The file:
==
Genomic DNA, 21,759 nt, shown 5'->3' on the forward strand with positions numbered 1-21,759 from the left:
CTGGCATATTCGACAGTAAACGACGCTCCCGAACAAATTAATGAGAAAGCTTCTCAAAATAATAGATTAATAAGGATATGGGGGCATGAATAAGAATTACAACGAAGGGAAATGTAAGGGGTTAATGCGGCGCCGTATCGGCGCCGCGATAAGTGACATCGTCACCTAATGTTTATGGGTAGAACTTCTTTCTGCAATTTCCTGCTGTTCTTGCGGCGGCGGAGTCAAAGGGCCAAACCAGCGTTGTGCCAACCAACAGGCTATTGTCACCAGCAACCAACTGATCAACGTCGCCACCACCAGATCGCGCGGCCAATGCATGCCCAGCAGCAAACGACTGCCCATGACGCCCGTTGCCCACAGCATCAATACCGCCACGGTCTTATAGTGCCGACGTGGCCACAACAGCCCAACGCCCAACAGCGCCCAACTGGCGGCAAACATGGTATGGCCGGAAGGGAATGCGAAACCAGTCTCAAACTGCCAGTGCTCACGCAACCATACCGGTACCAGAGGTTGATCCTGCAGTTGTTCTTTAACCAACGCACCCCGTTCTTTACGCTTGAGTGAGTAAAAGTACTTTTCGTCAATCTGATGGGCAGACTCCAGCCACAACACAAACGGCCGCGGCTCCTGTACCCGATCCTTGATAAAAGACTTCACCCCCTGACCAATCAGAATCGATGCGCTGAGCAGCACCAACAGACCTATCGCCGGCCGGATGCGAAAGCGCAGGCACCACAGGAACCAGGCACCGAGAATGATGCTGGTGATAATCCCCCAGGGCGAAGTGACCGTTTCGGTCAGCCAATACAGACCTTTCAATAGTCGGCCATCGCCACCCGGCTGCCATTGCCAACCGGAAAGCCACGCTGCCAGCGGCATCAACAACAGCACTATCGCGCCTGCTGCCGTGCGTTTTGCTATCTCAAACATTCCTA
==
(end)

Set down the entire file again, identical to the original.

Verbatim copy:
Genomic DNA, 21,759 nt, shown 5'->3' on the forward strand with positions numbered 1-21,759 from the left:
CTGGCATATTCGACAGTAAACGACGCTCCCGAACAAATTAATGAGAAAGCTTCTCAAAATAATAGATTAATAAGGATATGGGGGCATGAATAAGAATTACAACGAAGGGAAATGTAAGGGGTTAATGCGGCGCCGTATCGGCGCCGCGATAAGTGACATCGTCACCTAATGTTTATGGGTAGAACTTCTTTCTGCAATTTCCTGCTGTTCTTGCGGCGGCGGAGTCAAAGGGCCAAACCAGCGTTGTGCCAACCAACAGGCTATTGTCACCAGCAACCAACTGATCAACGTCGCCACCACCAGATCGCGCGGCCAATGCATGCCCAGCAGCAAACGACTGCCCATGACGCCCGTTGCCCACAGCATCAATACCGCCACGGTCTTATAGTGCCGACGTGGCCACAACAGCCCAACGCCCAACAGCGCCCAACTGGCGGCAAACATGGTATGGCCGGAAGGGAATGCGAAACCAGTCTCAAACTGCCAGTGCTCACGCAACCATACCGGTACCAGAGGTTGATCCTGCAGTTGTTCTTTAACCAACGCACCCCGTTCTTTACGCTTGAGTGAGTAAAAGTACTTTTCGTCAATCTGATGGGCAGACTCCAGCCACAACACAAACGGCCGCGGCTCCTGTACCCGATCCTTGATAAAAGACTTCACCCCCTGACCAATCAGAATCGATGCGCTGAGCAGCACCAACAGACCTATCGCCGGCCGGATGCGAAAGCGCAGGCACCACAGGAACCAGGCACCGAGAATGATGCTGGTGATAATCCCCCAGGGCGAAGTGACCGTTTCGGTCAGCCAATACAGACCTTTCAATAGTCGGCCATCGCCACCCGGCTGCCATTGCCAACCGGAAAGCCACGCTGCCAGCGGCATCAACAACAGCACTATCGCGCCTGCTGCCGTGCGTTTTGCTATCTCAAACATTCCTA